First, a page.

So the body has the ability to regulate the amount of blood vessels that are present at any given time. It does this through an elaborate and elegant system of checks and balances, stimulators and inhibitors of angiogenesis, such that, when we need a brief burst of blood vessels, the body can do this by releasing stimulators, proteins called angiogenic factors, that act as natural fertilizer, and stimulate new blood vessels to sprout. When those excess vessels are no longer needed, the body prunes them back to baseline, using naturally-occurring inhibitors of angiogenesis. There are other situations where we start beneath the baseline, and we need to grow more blood vessels, just to get back to normal levels -- for example, after an injury -- and the body can do that too, but only to that normal level, that set point.


But what we now know, is that for a number of diseases, there are defects in the system, where the body can't prune back extra blood vessels, or can't grow enough new ones in the right place at the right time. And in these situations, angiogenesis is out of balance. And when angiogenesis is out of balance, a myriad of diseases result. For example, insufficient angiogenesis -- not enough blood vessels -- leads to wounds that don't heal, heart attacks, legs without circulation, death from stroke, nerve damage. And on the other end, excessive angiogenesis -- too many blood vessels -- drives disease, and we see this in cancer, blindness, arthritis, obesity, Alzheimer's disease. In total, there are more than 70 major diseases affecting more than a billion people worldwide, that all look on the surface to be different from one another, but all actually share abnormal angiogenesis as their common denominator. And this realization is allowing us to re-conceptualize the way that we actually approach these diseases, by controlling angiogenesis.


Now, I'm going to focus on cancer, because angiogenesis is a hallmark of cancer -- every type of cancer. So here we go. This is a tumor: dark, gray, ominous mass growing inside a brain. And under the microscope, you can see hundreds of these brown-stained blood vessels, capillaries that are feeding cancer cells, bringing oxygen and nutrients. But cancers don't start out like this, and in fact, cancers don't start out with a blood supply. They start out as small, microscopic nests of cells, that can only grow to one half a cubic millimeter in size. That's the tip of a ballpoint pen. Then they can't get any larger because they don't have a blood supply, so they don't have enough oxygen or nutrients.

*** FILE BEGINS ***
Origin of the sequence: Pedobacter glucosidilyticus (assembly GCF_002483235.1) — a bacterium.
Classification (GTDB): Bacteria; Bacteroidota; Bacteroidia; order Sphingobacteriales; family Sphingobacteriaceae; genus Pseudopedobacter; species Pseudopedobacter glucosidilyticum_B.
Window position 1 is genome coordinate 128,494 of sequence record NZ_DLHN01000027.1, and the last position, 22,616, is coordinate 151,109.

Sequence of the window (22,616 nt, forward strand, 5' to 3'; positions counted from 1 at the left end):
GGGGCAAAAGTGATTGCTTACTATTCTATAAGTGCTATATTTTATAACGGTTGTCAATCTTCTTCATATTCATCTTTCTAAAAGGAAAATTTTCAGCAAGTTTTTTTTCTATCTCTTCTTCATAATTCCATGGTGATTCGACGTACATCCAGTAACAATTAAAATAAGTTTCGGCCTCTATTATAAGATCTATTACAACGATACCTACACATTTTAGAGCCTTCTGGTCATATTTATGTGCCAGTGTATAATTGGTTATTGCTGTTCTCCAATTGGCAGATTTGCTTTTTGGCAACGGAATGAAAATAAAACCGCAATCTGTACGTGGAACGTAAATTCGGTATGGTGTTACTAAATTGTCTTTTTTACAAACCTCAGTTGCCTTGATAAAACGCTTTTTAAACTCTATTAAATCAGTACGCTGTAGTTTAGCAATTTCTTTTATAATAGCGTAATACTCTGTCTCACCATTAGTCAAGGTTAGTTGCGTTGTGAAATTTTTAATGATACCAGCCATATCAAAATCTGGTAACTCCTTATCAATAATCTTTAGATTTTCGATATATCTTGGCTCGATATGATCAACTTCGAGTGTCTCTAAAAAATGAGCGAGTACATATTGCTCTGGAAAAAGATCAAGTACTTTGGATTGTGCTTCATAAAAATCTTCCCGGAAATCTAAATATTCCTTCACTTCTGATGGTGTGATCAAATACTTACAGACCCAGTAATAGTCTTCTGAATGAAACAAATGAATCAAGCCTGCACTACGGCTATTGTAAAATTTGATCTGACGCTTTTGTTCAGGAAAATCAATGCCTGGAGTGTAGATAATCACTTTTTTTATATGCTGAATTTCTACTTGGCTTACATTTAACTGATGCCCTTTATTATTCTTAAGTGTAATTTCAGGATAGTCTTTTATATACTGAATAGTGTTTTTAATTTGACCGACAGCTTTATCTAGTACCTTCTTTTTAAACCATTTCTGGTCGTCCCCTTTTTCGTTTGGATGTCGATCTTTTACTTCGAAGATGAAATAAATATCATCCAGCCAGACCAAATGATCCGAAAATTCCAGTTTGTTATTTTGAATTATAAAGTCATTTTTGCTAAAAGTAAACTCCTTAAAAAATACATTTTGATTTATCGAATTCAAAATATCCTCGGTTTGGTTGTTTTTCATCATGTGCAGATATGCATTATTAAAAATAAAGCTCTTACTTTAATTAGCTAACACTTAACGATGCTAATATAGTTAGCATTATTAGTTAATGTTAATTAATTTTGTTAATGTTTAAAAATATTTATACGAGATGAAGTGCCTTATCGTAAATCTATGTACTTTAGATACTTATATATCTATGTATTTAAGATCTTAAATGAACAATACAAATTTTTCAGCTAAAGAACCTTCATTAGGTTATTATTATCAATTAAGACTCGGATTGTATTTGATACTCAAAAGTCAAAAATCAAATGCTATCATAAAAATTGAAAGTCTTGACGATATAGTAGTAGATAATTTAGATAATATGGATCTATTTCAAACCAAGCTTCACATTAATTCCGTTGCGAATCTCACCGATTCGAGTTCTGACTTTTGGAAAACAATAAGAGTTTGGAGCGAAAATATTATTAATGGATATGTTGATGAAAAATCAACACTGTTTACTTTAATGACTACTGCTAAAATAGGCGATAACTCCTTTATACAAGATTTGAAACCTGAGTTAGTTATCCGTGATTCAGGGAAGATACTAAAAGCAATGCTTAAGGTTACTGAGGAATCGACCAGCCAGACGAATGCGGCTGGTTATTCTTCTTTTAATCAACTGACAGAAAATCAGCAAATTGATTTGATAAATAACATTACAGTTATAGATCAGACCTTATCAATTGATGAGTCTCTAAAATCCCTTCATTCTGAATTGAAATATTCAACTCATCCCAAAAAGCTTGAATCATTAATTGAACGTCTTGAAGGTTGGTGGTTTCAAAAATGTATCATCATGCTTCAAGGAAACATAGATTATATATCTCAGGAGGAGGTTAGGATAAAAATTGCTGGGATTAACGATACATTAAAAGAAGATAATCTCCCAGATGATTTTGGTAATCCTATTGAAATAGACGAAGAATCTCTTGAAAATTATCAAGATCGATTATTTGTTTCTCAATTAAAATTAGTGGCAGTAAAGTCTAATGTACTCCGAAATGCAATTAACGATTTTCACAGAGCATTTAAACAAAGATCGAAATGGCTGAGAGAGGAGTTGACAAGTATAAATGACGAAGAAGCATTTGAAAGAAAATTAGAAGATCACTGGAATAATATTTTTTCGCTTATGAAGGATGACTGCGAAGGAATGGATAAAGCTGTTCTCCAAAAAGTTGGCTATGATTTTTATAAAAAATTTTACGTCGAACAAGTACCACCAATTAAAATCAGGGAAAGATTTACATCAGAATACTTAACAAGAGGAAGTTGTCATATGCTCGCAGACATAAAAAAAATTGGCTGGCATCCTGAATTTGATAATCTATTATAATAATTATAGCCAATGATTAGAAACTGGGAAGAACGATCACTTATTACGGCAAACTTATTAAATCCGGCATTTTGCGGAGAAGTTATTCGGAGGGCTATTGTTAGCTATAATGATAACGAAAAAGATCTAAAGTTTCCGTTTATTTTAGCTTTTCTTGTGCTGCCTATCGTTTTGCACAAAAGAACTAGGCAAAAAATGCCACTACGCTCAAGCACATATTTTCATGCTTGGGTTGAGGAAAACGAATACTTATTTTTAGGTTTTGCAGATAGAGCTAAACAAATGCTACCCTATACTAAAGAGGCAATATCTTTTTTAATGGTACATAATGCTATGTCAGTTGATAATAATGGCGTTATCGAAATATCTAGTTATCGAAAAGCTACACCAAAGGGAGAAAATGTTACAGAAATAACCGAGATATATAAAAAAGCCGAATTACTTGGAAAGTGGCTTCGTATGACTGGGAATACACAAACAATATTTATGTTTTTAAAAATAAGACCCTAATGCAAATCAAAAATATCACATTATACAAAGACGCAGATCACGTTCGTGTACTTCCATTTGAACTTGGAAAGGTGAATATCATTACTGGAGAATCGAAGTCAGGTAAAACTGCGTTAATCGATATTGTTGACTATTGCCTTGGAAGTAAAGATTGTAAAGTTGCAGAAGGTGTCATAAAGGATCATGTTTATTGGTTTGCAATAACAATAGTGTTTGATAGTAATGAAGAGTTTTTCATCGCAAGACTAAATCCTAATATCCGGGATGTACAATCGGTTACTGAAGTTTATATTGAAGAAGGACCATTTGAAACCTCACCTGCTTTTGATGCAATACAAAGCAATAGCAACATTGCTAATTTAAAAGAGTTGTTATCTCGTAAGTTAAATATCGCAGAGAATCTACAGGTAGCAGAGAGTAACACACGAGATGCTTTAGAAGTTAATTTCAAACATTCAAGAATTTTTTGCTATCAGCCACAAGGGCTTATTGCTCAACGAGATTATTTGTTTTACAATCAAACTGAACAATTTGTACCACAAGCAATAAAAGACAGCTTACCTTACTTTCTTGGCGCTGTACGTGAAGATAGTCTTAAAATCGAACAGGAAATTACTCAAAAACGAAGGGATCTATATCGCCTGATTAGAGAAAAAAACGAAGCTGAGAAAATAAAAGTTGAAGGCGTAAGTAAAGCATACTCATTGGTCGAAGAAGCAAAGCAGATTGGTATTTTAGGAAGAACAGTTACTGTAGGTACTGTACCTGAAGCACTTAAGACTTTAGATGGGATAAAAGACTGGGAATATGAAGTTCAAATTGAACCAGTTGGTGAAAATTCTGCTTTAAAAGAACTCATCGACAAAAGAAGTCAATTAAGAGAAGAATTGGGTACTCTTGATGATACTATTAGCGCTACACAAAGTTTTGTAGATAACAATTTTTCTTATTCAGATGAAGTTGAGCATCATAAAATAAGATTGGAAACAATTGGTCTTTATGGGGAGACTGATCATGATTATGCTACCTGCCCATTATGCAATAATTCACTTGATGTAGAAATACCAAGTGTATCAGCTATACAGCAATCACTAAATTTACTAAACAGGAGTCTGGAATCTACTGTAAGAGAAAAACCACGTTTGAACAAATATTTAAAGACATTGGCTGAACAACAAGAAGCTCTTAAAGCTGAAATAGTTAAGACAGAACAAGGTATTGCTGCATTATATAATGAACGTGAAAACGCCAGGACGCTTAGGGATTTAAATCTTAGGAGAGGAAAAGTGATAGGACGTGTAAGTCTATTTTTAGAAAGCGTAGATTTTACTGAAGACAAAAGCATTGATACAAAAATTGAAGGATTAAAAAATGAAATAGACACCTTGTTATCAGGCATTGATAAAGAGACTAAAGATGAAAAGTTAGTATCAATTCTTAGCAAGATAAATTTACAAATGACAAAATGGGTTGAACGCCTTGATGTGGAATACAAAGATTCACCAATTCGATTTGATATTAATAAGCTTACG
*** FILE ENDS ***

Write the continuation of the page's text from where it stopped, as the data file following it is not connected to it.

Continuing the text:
In fact, we're probably forming these microscopic cancers all the time in our body. Autopsy studies from people who died in car accidents have shown that about 40 percent of women between the ages of 40 and 50 actually have microscopic cancers in their breasts. About 50 percent of men in their 50s and 60s have microscopic prostate cancers, and virtually 100 percent of us, by the time we reach our 70s, will have microscopic cancers growing in our thyroid. Yet, without a blood supply, most of these cancers will never become dangerous. Dr. Judah Folkman, who was my mentor and who was the pioneer of the angiogenesis field, once called this "cancer without disease."


So the body's ability to balance angiogenesis, when it's working properly, prevents blood vessels from feeding cancers. And this turns out to be one of our most important defense mechanisms against cancer. In fact, if you actually block angiogenesis and prevent blood vessels from ever reaching cancer cells, tumors simply can't grow up. But once angiogenesis occurs, cancers can grow exponentially. And this is actually how a cancer goes from being harmless, to being deadly. Cancer cells mutate, and they gain the ability to release lots of those angiogenic factors, natural fertilizer, that tip the balance in favor of blood vessels invading the cancer. And once those vessels invade the cancer, it can expand, it can invade local tissues, and the same vessels that are feeding tumors allow cancer cells to exit into the circulation as metastases. And unfortunately, this late stage of cancer is the one at which it's most likely to be diagnosed, when angiogenesis is already turned on, and cancer cells are growing like wild.


So to look for a way to prevent angiogenesis in cancer, I went back to look at cancer's causes. And what really intrigued me, was when I saw that diet accounts for 30 to 35 percent of environmentally-caused cancers. Now the obvious thing is to think about what we could remove from our diet, what to strip out, take away. But I actually took a completely opposite approach, and began asking: What could we be adding to our diet that's naturally antiangiogenic, and that could boost the body's defense system, and beat back those blood vessels that are feeding cancers? In other words, can we eat to starve cancer?”  

Excerpts from: